Here is another experiment in microtonality. This tuning features 26 equally spaced tones to the octave instead of the more traditional 12. This is not a very common tuning, even among experimental microtonalists. Its intervals tend to be a little more dissonant than we are used to. It is, however, one of my favorite tunings. (The term temperament is a little more accurate in this case, but less known.)
This study is fairly simple. I have avoided complex harmonies and modulations. It uses a simple seven note diatonic scale. You could easily "translate" this piece into a similar piece tuned to twelve tone equal temperament. (The common scale in use today.) I don't find the translation to be effective. This tuning has its own peculiarities and suggests different ways of organising the notes. My ears find this tuning to be somewhat darker and more mysterious. I have tried to take advantage of this by using the majestic sound of a pipe organ.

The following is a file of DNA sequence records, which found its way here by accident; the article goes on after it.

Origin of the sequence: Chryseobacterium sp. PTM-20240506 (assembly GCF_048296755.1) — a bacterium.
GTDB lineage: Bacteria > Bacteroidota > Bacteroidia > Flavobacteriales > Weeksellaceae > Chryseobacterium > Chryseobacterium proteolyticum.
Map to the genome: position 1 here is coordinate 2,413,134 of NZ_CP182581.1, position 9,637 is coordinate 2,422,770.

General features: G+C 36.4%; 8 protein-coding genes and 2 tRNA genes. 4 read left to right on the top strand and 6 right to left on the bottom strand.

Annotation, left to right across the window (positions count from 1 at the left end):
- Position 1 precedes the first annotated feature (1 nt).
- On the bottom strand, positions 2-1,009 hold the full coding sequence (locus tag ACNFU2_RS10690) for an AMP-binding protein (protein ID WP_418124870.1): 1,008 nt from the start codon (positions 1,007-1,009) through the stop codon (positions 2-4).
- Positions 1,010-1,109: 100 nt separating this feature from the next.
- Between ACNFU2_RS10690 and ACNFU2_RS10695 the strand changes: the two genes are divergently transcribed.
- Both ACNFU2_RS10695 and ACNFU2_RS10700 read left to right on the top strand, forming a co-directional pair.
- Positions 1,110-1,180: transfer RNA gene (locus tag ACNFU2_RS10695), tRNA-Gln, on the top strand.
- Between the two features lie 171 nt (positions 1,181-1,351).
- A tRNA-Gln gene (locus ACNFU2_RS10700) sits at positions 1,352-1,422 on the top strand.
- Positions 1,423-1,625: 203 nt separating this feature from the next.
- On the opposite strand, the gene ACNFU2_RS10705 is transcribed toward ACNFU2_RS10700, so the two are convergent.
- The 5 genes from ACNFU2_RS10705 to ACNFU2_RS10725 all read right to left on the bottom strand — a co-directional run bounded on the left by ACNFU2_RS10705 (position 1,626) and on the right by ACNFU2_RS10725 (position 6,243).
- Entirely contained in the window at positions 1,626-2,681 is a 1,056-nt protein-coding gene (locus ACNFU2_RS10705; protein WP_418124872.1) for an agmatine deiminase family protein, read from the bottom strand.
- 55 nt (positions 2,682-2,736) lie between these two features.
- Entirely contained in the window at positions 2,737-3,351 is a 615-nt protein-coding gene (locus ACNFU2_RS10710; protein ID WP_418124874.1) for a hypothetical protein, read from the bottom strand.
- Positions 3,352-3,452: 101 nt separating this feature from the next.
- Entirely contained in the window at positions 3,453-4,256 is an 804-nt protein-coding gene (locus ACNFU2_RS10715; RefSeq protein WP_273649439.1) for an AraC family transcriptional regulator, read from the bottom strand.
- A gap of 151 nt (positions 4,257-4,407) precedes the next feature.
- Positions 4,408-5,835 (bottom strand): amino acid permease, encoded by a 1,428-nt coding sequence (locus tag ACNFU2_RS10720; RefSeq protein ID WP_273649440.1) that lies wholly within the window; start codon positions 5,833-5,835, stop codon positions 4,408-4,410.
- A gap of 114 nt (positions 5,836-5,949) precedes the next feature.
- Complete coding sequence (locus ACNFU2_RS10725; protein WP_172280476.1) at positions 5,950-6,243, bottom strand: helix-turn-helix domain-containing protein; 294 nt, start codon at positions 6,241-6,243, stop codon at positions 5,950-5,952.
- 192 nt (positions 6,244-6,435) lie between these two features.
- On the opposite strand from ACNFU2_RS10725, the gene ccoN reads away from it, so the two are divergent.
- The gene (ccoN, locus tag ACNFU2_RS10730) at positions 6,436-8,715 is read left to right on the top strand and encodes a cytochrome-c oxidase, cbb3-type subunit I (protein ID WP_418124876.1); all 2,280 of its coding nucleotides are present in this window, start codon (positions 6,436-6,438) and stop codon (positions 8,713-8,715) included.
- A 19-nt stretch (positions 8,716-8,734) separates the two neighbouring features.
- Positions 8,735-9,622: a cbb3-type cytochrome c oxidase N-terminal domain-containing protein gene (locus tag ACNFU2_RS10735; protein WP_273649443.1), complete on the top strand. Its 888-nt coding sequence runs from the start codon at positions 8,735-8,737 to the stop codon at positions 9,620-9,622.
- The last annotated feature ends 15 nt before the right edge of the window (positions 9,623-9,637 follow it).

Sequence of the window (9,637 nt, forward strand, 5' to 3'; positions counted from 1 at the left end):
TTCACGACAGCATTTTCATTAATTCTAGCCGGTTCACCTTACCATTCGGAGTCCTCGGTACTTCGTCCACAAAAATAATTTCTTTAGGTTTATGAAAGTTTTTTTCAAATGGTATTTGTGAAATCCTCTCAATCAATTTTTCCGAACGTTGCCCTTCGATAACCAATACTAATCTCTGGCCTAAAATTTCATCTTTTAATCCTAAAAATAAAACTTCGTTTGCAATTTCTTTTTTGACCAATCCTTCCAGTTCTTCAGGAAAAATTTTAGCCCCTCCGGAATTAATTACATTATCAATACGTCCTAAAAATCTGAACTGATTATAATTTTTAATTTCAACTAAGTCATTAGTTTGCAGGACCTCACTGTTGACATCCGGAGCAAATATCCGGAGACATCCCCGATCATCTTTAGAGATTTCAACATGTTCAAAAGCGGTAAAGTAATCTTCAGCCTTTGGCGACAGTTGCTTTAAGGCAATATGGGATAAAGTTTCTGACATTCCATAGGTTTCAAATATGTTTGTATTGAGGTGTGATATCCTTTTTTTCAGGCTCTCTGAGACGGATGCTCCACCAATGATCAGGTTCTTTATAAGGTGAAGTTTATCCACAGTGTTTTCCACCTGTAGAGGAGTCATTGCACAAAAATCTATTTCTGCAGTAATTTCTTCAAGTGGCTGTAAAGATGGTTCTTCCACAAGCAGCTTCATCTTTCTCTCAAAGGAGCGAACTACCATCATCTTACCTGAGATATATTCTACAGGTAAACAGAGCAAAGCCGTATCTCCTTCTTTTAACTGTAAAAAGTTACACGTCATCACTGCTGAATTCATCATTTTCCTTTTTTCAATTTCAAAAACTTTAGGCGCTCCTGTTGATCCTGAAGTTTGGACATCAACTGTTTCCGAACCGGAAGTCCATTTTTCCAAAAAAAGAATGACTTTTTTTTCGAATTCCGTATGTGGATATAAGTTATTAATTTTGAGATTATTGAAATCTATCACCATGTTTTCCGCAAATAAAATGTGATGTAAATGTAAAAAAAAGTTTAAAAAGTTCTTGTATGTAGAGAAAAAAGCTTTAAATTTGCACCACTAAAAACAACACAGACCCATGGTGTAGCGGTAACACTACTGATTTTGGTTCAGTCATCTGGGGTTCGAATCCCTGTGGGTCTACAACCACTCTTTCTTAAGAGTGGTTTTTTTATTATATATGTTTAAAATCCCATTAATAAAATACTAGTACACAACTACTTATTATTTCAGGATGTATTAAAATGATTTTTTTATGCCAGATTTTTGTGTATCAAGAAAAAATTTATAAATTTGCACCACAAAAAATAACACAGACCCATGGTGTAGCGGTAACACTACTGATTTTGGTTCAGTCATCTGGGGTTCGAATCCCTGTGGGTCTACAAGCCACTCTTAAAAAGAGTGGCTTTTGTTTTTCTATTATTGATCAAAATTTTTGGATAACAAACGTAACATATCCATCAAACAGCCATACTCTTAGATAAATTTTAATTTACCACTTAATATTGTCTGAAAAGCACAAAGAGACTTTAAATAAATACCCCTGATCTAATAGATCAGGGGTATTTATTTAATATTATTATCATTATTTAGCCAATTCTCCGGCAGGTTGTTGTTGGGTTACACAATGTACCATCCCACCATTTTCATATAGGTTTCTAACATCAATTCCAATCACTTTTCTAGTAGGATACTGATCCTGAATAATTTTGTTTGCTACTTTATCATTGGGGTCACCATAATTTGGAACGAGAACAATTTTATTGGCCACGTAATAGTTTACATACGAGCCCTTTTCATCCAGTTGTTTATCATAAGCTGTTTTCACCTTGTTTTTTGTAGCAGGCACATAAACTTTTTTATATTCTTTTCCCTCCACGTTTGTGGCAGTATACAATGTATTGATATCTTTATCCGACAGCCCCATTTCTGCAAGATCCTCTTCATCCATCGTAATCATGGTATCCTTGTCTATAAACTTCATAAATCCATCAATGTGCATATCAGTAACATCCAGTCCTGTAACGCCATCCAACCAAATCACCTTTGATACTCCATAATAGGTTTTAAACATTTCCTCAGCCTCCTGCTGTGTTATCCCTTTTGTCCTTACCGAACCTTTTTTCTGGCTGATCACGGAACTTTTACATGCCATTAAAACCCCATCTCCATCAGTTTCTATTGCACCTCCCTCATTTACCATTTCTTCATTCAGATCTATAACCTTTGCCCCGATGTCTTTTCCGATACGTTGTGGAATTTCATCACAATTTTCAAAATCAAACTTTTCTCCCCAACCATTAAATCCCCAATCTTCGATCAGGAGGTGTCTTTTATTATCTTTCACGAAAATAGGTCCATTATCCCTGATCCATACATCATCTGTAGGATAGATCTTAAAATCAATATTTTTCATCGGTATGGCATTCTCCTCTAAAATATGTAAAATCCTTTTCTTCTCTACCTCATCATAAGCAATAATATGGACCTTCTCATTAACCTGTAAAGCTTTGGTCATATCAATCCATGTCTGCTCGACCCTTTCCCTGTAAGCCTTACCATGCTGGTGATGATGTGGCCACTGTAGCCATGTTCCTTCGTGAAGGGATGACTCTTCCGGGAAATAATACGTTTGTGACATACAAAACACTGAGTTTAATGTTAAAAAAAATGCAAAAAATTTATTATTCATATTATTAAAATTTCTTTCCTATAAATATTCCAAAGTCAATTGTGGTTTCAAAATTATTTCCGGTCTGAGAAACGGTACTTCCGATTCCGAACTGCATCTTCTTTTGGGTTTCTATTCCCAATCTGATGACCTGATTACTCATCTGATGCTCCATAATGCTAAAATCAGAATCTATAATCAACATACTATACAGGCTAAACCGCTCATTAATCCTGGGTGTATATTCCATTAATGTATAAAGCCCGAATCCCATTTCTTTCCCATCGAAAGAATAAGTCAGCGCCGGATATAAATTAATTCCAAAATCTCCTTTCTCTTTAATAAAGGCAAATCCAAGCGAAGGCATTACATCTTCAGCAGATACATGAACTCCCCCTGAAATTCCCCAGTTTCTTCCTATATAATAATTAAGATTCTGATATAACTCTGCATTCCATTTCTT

I welcome your comments. I neither expect nor hope that my microtonal music will produce any sort of consistent response in my listeners. The varied responses of others are as interesting to me as my own and help me to better understand the effects of harmony, dissonance and novel musical structures.
As the title suggests, I hope that there will be at least one more organ study in this tuning that explores some of its more exotic possibilities. This tuning has enormous untapped potential. Experimentation in it is rare and it doesn't have any established tradition or set of rules to follow. There are ways of handling this tuning that don't seem to have any strong parallels to more conventional tunings. Stay tuned and you may see what I mean.
I hope you will find Organ Study #1 to be enjoyable or at least interesting.